Elevate Difference

Disciplining Women: Alpha Kappa Alpha, Black Counterpublics, and the Cultural Politics of Black Sororities

I learned a lot about Black Greek-letter organizations while reading Disciplining Women: Alpha Kappa Alpha, Black Counterpublics, and the Cultural Politics of Black Sororities, specifically about the title sorority, Alpha Kappa Alpha (AKA). The author, Deborah Elizabeth Whaley, does a good job of laying out the socio-political arena in which the members lived, from the importance of stepping to the brown paper bag (skin hue) test to the members’ activism in the public sphere.

Disciplining Women is split into five chapters and includes copious endnotes for the dedicated reader. Whaley introduces us to Black Greek-letter organizations (BGLOs) generally in the first chapter by referencing the recent movie Stomp the Yard and Spike Lee’s School Daze. She notes, however, that neither film is historically complex and both are about men’s organizations, not women’s, which creates kind of a vacancy in popular imagination about the specifics and importance of Black sororities. The first chapter is a stepping point from BGLOs by and large to AKA in particular.

The second chapter focuses on placing AKA and, by extension, other BGLOs into a historical context by connecting the sorority to other culturally significant events: everything from anti-lynching activism at the turn of the last century to1990s AIDS activism and all the way up to the present. Whaley duly notes AKA’s members’ good deeds but also mentions with caution that the sorority’s “politics of respectability and reform ventures” may actually have hurt (and continue to hurt) Black Americans as a whole. One step forward, two steps back, it seems.

The third chapter was the most interesting and informative to me because it covered stepping, something I’ve been interested in since I learned about it in college. (My school had no historically Black sororities or fraternities, but the Black Student Union often hosted groups from other schools, many of which included step performers.) Whaley briefly analyzes stepping by centering it in the step performances of the African diaspora and then centers on how stepping has evolved on college campuses and how young women reproduce and recreate gender, sexual identity, and ethnic loyalties through public ritual. Though other publications have covered stepping more thoroughly, Disciplining Women expands upon Black women’s contributions to discussions of femininity and sexuality.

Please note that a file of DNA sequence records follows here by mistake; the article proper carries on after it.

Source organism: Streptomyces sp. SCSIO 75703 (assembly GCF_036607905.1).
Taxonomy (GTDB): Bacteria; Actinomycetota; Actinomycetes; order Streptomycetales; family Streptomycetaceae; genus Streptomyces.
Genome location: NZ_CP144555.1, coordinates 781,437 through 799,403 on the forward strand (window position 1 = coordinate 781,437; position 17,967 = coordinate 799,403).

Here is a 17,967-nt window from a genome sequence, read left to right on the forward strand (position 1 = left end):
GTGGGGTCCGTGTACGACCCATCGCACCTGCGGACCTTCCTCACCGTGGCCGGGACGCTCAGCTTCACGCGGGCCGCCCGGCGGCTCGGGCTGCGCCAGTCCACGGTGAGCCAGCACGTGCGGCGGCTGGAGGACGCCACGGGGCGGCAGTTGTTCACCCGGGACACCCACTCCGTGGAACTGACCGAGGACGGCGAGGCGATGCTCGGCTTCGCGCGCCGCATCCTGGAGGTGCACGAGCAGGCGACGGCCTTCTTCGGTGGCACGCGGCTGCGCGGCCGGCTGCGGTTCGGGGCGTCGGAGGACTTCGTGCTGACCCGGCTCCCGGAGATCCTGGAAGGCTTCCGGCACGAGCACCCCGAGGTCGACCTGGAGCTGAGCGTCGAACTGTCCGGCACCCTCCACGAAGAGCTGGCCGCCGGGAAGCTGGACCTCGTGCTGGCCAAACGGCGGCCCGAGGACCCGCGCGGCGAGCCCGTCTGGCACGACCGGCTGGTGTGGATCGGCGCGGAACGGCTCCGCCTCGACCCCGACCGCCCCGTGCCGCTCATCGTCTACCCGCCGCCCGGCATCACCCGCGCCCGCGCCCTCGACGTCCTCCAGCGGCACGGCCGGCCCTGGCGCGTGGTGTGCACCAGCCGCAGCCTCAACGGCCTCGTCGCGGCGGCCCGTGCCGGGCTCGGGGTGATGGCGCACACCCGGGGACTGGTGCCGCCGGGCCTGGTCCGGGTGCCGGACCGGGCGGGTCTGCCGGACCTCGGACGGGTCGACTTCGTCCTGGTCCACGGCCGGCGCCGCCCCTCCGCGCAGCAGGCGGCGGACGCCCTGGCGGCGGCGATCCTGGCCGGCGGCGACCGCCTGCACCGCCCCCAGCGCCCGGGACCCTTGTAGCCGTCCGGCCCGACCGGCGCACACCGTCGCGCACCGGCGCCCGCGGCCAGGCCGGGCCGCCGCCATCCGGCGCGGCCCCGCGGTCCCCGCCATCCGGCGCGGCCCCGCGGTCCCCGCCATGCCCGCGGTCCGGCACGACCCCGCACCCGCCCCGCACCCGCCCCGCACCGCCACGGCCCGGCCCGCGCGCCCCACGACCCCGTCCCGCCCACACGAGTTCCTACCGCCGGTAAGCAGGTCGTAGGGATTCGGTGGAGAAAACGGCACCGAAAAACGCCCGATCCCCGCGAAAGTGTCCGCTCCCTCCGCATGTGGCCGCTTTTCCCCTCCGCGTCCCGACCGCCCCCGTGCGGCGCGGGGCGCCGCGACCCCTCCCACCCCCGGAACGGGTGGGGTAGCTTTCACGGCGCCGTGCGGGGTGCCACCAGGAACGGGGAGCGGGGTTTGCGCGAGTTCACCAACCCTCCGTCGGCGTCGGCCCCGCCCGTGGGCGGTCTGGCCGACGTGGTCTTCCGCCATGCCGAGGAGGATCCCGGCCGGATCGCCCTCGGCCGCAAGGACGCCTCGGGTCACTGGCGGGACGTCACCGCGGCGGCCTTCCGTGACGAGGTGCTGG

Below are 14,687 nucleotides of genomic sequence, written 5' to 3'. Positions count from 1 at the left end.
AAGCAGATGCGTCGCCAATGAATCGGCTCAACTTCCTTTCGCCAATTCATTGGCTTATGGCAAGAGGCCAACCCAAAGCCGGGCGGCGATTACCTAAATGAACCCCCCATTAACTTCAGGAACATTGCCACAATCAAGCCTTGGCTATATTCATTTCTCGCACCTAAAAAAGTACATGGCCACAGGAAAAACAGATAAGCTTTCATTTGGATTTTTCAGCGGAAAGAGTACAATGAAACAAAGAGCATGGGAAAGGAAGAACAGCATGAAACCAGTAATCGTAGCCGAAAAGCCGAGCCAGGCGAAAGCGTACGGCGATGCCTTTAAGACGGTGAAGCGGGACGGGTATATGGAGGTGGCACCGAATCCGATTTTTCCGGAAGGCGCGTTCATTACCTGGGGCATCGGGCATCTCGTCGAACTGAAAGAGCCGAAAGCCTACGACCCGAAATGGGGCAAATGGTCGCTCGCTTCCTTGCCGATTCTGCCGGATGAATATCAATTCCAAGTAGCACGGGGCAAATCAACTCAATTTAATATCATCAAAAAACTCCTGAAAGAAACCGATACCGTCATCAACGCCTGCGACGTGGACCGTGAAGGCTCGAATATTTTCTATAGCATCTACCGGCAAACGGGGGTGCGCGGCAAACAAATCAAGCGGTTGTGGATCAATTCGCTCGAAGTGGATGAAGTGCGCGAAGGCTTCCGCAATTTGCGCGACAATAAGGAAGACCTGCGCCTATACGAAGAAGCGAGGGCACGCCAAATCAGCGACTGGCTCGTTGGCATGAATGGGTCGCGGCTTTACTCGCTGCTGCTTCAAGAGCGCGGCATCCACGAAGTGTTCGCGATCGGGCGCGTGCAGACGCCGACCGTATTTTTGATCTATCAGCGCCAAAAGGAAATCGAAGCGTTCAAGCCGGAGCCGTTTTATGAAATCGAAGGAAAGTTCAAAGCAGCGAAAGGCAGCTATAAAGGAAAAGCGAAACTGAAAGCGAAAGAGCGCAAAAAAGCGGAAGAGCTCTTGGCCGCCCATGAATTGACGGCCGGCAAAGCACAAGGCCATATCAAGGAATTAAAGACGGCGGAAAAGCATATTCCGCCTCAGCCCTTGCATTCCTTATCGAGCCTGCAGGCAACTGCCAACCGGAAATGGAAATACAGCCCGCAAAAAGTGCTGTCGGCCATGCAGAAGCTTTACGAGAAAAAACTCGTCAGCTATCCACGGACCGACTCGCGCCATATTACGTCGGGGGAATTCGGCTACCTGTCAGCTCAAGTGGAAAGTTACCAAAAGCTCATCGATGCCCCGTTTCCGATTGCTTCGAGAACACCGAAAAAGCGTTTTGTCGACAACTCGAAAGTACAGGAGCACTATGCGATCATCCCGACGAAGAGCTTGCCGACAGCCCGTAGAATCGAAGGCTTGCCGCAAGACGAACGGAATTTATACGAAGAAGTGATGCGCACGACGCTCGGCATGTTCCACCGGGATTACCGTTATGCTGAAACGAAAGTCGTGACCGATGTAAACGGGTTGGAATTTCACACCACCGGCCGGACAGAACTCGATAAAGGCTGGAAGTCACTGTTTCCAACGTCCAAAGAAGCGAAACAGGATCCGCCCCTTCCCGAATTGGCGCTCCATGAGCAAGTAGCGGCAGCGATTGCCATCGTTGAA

In the fourth chapter, from which the title of the book is taken, Whaley tackles the minefield that is hazing in a BGLO (or any Greek-letter organization). The primary AKA case study about unofficial pledge activities that resulted in a criminal trial in Kent, Ohio, provided a dark, complicated look into sorority initiation rites.

In the last chapter, AKA sisters and alumnae comment on the future of BGLOs and raise three main points of concern: “class, gender, and racial struggle; regrets and mistakes pertaining to pledging and hazing; and maintaining hope through action in the Black public sphere.” Including the voices of women in AKA proved to be an important point for Whaley; she lets the reader draw his or her own conclusions by setting historical narrative and present-day socio-political and cultural discussion side by side for review.

Disciplining Women does not work well as an introduction to Black Greek-letter organizations and seems more easily approached as a case study of one such organization, Alpha Kappa Alpha, so long as the reader already has some background knowledge of Black fraternities and sororities, stepping, and/or hazing on college campuses. The reading is verbose and intense; more than once I had to reread a sentence to understand what it really meant. Essentially, it’s an academic text rather than a popular history or easy-to-read guide. Any one of the chapters could have been exponentially expanded and, when I was able to follow the author, I often wanted it to; the discussion, when I understood it, was all too brief for my taste. Disciplining Women provides a lot of great information, but make sure you’re prepared to focus and engage in the reading without interruptions or distractions.

Written by: Viannah Duncan, December 5th 2010

Post new comment

The content of this field is kept private and will not be shown publicly.

More information about formatting options

By submitting this form, you accept the Mollom privacy policy.